What I know to be true is that healthy, white anti-racist people become skilful at imparting messages that both tell the truth about our racism and uplift people at the same time.
This is what I hear within my anti-racist white community:
- Each of us has been conditioned by a system steeped in racism, and each of us has the opportunity to join a community of people who recognise this and collectively work against it.
- We can be good people and conditioned by racism at the same time. It’s a both/and kind of thing.
- We’ve inherited a society that has had white supremacy baked into its systems and cultural norms for so long that none of us is immune. It isn’t our fault personally. What we are responsible for is choosing to take action to change things.
- When we are told we’ve hurt someone, we often say our behaviour could not possibly be connected to racism because we didn’t intend it that way. In doing this, we fail to recognise the harm done. If we focus on the impact instead, we learn something new and avoid harming someone in the future.
- Whiteness is a system of dominance. Whiteness is not white people. The effort to undo whiteness is about recognising how racism has conditioned our psyches, relationships, institutions, systems, and culture for a very, very long time, and then trying to unravel it. White people can choose how we relate to dominant cultural norms and systems. We can work collectively to change society.
These are all messages I find encouraging.
About my focus on white people generally, some will say that a focus on white nationalism is not a racial justice priority, as racial justice is about focusing on the needs of people of colour.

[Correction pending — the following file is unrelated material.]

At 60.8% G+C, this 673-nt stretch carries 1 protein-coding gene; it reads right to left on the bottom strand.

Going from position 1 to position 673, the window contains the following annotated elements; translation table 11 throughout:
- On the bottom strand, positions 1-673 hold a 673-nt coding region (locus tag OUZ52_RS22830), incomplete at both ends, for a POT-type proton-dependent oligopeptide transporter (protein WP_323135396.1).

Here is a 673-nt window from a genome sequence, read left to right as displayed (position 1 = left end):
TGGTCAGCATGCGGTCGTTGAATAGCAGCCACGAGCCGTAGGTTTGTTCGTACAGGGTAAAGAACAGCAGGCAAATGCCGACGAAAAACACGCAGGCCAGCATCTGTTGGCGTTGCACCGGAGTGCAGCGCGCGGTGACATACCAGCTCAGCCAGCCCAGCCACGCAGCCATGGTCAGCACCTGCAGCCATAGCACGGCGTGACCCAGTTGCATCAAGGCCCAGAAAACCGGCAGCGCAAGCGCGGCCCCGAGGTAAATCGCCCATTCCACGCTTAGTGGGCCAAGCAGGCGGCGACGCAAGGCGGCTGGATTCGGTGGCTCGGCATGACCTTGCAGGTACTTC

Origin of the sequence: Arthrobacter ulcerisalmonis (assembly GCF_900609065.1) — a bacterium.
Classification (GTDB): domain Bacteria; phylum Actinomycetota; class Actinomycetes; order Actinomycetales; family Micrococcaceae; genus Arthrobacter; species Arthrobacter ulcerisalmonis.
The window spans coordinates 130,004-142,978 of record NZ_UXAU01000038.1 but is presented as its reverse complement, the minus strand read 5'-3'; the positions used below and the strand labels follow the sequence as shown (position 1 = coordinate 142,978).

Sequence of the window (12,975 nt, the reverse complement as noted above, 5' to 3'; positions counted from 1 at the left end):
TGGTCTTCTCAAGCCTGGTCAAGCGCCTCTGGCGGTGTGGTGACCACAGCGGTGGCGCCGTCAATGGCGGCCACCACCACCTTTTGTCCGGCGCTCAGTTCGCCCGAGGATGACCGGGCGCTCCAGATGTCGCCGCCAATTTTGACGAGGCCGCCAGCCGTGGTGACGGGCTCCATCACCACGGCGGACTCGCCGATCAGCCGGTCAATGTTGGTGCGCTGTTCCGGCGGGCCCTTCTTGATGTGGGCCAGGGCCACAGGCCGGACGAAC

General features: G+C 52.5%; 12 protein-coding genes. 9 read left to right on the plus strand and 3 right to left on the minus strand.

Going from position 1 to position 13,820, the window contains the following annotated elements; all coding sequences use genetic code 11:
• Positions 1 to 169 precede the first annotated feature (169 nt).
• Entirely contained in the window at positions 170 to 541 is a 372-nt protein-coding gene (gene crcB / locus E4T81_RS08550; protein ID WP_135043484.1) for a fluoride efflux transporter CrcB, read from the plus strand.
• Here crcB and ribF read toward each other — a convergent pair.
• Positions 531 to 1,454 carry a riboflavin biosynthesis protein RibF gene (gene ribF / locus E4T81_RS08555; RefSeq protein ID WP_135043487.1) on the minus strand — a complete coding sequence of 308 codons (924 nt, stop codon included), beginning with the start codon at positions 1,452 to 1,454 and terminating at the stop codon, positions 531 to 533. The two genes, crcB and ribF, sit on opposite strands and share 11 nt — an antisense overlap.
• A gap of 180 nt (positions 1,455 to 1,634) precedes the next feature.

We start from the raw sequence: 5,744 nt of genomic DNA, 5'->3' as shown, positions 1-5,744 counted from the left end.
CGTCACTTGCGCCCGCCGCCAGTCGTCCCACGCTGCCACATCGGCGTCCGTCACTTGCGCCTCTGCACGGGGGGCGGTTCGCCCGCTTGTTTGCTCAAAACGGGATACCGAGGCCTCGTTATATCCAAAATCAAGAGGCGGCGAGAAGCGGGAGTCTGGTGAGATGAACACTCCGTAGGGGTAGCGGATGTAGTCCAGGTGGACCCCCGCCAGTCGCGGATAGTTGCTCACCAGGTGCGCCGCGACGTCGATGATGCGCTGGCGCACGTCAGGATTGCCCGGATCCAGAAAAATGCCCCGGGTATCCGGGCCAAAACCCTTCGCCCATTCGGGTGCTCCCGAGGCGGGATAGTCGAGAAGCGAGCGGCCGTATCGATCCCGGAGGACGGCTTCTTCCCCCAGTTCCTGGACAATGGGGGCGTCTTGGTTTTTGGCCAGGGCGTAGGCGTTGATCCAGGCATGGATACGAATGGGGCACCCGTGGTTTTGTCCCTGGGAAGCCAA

To this, I would respectfully suggest that disrupting the recruitment efforts of white nationalists is intrinsically related to racial justice because the spread of white nationalist rhetoric results in dangerous conditions for people of colour.
Whether those conditions involve a mass shooting, hate-filled graffiti in a neighbourhood, or aggressive rhetoric on school campuses, disrupting the spread of white nationalist ideology is a part of creating equitable and inclusive environments for people of colour.
I recognise and take responsibility for the fact that this is white people’s work.
It is also work that must continue in solidarity with people of colour, LGBTQ+, immigrants, Muslims, and Jewish folks, those who are most impacted by white nationalist violence.
“White anti-racist people have not been paying enough attention to how savvy and effective white nationalists are at taking advantage of the shame that continues to be a foundation for many white anti-racists’ approach to anti-racism.”
About my concern for the emotional lives of white boys specifically: I have been looking closely at this issue for two years. That’s not a long time. It’s more than most who run in anti-racist circles, though.
Losing a generation
And I am convinced that we are in danger of losing a large percentage of the next generation of white youth.
They may go all the way down the rabbit-hole to adopting white nationalism.
Or, they may stop midway and land on the alt-light, less overtly racist versions of misogyny, jokes about social justice warriors, or advocating more strongly for free speech than against hate speech.
Either way, pulling them back from these positions of conscious hate is far harder than stopping them from going down that road in the first place.
White people have an opportunity to interrupt the harm that could result, by offering young white boys:
1) a sense of community that encourages exploration of how toxic masculinity boxes them in,
2) purpose and meaning in joining the fight for justice, and
3) a pathway toward an anti-racist white identity that supports them to stand tall and proud.
To make this a reality, these young people will need an accepting and understanding community to join, and that’s what we as anti-racist white people have no choice but to create for them.